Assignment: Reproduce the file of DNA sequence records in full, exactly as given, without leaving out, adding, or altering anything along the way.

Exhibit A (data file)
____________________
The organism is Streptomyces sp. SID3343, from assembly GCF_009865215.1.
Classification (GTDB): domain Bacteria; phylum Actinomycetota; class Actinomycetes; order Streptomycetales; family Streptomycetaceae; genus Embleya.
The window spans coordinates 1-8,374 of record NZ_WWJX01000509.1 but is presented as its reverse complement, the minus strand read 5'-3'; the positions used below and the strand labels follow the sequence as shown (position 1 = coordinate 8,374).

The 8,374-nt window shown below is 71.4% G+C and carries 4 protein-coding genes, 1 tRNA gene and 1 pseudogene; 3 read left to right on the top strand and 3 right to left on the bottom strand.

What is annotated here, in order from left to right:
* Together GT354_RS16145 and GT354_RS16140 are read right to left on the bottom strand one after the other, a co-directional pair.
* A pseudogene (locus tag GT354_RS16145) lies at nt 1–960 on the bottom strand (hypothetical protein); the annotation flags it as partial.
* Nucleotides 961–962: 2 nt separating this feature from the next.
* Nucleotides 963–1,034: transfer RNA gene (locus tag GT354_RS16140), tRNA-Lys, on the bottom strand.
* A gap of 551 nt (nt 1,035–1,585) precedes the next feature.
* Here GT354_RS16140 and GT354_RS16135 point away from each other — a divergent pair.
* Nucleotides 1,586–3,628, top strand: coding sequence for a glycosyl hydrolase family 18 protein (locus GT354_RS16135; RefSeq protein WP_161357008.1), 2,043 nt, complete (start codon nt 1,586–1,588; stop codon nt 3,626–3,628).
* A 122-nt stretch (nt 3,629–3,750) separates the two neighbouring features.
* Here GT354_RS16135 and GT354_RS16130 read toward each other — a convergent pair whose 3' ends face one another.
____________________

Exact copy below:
The organism is Streptomyces sp. SID3343, from assembly GCF_009865215.1.
Classification (GTDB): domain Bacteria; phylum Actinomycetota; class Actinomycetes; order Streptomycetales; family Streptomycetaceae; genus Embleya.
The window spans coordinates 1-8,374 of record NZ_WWJX01000509.1 but is presented as its reverse complement, the minus strand read 5'-3'; the positions used below and the strand labels follow the sequence as shown (position 1 = coordinate 8,374).

The 8,374-nt window shown below is 71.4% G+C and carries 4 protein-coding genes, 1 tRNA gene and 1 pseudogene; 3 read left to right on the top strand and 3 right to left on the bottom strand.

What is annotated here, in order from left to right:
* Together GT354_RS16145 and GT354_RS16140 are read right to left on the bottom strand one after the other, a co-directional pair.
* A pseudogene (locus tag GT354_RS16145) lies at nt 1–960 on the bottom strand (hypothetical protein); the annotation flags it as partial.
* Nucleotides 961–962: 2 nt separating this feature from the next.
* Nucleotides 963–1,034: transfer RNA gene (locus tag GT354_RS16140), tRNA-Lys, on the bottom strand.
* A gap of 551 nt (nt 1,035–1,585) precedes the next feature.
* Here GT354_RS16140 and GT354_RS16135 point away from each other — a divergent pair.
* Nucleotides 1,586–3,628, top strand: coding sequence for a glycosyl hydrolase family 18 protein (locus GT354_RS16135; RefSeq protein WP_161357008.1), 2,043 nt, complete (start codon nt 1,586–1,588; stop codon nt 3,626–3,628).
* A 122-nt stretch (nt 3,629–3,750) separates the two neighbouring features.
* Here GT354_RS16135 and GT354_RS16130 read toward each other — a convergent pair whose 3' ends face one another.